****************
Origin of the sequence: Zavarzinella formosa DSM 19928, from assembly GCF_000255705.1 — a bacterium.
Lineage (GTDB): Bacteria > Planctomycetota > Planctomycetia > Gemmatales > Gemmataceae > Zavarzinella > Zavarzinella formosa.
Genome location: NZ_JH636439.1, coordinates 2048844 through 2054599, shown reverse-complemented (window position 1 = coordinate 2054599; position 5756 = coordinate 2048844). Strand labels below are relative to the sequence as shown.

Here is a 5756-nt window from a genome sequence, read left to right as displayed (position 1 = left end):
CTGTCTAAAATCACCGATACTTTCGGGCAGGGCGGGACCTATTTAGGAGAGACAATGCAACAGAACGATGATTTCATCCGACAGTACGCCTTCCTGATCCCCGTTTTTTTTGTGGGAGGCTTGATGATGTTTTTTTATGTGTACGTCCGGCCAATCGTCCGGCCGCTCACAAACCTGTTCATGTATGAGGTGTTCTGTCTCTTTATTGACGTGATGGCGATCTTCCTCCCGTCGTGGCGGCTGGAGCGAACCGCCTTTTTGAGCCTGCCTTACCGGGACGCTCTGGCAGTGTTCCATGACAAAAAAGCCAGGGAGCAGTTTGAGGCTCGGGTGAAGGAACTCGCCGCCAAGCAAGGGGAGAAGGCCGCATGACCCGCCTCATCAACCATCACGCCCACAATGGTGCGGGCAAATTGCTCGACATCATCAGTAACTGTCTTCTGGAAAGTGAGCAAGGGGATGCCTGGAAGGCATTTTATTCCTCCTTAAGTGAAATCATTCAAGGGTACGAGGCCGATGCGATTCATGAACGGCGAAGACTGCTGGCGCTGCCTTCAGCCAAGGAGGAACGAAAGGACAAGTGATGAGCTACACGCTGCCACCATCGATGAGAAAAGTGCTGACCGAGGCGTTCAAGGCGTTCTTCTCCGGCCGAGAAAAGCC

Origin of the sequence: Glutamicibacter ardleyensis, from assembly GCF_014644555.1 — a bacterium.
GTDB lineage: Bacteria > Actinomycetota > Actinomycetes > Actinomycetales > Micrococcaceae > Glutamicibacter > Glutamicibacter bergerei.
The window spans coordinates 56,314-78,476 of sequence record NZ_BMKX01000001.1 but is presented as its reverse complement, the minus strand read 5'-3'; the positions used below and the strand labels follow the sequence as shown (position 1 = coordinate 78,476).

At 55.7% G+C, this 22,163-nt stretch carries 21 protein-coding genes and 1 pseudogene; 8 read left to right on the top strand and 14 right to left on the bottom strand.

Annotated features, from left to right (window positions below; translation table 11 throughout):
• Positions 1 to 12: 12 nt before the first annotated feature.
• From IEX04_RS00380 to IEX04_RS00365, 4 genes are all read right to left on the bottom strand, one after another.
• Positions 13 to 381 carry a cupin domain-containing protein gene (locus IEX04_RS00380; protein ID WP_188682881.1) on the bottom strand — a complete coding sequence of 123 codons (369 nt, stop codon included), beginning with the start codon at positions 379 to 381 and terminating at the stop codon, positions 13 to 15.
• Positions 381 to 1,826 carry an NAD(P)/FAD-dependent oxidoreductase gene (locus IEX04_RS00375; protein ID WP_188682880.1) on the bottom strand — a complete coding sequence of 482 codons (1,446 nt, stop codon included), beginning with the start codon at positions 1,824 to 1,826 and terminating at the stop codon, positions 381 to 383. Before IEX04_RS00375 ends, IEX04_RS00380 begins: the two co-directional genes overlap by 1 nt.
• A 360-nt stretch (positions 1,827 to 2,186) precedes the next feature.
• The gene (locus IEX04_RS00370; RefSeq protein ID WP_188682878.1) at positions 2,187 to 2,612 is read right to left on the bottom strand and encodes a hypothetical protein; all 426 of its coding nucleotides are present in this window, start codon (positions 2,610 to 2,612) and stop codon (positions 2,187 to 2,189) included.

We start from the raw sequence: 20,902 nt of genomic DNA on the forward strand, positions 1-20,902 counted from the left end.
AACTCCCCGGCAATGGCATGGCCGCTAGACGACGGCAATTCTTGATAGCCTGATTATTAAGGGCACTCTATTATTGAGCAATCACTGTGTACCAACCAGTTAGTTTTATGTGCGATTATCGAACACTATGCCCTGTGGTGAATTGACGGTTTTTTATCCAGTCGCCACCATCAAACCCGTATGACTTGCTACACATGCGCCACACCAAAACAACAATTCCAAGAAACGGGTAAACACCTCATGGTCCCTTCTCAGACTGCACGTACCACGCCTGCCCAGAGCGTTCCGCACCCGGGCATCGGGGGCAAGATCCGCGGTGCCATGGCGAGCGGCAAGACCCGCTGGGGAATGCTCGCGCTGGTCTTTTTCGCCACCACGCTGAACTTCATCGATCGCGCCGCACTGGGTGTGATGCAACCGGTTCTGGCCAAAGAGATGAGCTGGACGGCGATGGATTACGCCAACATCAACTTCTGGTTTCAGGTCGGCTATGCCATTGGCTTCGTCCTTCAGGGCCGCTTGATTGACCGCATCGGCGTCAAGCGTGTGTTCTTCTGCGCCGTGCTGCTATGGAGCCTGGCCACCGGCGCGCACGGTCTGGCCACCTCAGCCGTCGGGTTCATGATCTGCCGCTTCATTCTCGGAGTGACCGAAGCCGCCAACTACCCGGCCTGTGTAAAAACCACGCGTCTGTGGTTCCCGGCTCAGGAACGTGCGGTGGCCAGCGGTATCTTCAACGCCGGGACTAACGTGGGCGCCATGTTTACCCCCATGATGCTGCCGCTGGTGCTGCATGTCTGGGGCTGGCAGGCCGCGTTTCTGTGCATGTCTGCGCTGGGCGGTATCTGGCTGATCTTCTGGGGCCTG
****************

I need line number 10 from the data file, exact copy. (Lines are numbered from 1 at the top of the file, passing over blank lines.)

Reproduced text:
Annotated features, from left to right (window positions below; translation table 11 throughout):